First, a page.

16 Aug
Posted in: Books, Practice
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Wise Understanding

The first of the eight “folds” of the Buddha’s Eightfold Path is samma ditthi, traditionally translated as Right View or more recently, Right Understanding. But “right” can sound like a value judgment (“I’m right, you’re wrong”), when what is really meant is something closer to “wise,” or “skillful,” even “helpful” or “healthy.”

Here’s what Phillip Moffitt says about this in Dancing with Life:
“I sometimes use the phrase deep understanding instead of wise understanding to highlight the difference between ‘dharma understanding’ and ‘regular knowledge.’ Regular knowledge is surface understanding about events, which allows you to control conditions in order to fulfill your desires. In contrast, cultivating deep understanding enables you to find peace of mind in all circumstances, regardless of whether the surface conditions of your life are pleasant or unpleasant.”

When describing the Eightfold Path, Right View / Wise Understanding is normally listed first, but it’s not something you “do” or “get” and then go on to the next step. It is a way of setting off in the right/wise direction, but it’s also the result of following the Path, because doing so will naturally lead to a deeper, wiser understanding of how to live without suffering.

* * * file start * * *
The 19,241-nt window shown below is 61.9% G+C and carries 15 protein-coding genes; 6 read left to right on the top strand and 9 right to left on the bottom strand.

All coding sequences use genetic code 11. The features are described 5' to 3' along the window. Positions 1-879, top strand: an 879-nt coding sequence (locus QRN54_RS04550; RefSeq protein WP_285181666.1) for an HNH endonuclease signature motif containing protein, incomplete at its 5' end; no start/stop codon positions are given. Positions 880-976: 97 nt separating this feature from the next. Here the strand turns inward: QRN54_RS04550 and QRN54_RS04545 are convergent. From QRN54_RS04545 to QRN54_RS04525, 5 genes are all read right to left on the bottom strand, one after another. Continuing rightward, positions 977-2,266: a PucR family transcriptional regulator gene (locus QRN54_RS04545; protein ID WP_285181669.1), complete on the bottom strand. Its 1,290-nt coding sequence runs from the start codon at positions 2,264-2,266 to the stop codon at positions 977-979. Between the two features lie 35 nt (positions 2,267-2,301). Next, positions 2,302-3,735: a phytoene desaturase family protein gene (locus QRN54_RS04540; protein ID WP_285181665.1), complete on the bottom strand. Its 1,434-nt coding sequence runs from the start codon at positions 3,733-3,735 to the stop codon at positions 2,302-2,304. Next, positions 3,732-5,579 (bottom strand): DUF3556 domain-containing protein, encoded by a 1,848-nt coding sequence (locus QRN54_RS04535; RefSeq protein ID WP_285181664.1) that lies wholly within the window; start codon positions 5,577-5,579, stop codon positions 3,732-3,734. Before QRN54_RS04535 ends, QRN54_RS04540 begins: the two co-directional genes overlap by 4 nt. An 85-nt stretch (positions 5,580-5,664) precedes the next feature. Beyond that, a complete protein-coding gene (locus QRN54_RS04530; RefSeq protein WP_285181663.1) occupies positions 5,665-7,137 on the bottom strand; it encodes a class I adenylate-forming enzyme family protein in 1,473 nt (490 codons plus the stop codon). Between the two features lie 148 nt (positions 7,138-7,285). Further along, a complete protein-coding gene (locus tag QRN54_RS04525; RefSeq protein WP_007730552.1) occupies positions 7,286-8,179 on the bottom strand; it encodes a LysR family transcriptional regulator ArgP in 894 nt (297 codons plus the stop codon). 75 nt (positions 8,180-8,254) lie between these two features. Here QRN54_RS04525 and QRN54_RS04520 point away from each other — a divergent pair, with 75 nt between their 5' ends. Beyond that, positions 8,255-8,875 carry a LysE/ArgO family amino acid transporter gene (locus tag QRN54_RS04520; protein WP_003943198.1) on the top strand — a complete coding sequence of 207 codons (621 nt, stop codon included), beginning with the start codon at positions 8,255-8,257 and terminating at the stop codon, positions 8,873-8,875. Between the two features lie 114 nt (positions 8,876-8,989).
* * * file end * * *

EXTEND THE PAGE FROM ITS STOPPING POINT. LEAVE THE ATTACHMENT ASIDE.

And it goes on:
Here’s what Phillip has to say:
“It is taught that right view is understanding and framing your experience through the Four Noble Truths. Right view is also the understanding that your actions have consequences. Your first encounter with wise understanding may come from a personal experience of suffering so overwhelming that you realize there must be a better way to cope with life. Or it may arise out of an urgent need to find some meaning in your life that while not unhappy, seems superficial….Through wise understanding you clarify what really matters to you and formulate a set of values by which to live.

“Right view comes at the beginning of the Eightfold Path because without realizing that there is dukkha [stress, suffering, some nagging sense of dissatisfaction] in your life and understanding that you can do something about it, you would never be motivated to start. Wise Understanding is also the continuous, cumulative result of practice.

“For this reason, it is useful to think of the Eightfold Path as both a sequence of eight steps that follow one after the other and as an interconnected set of eight energetic practices that relate circularly and directly to one another, such that wherever you start on the path is beginning. Whichever aspect of the Eightfold Path you focus on, you engage all the parts directly or indirectly. And if you explore any of the eight factors in sufficient depth, it will lead you naturally to another.”

Next up: Wise Intention.

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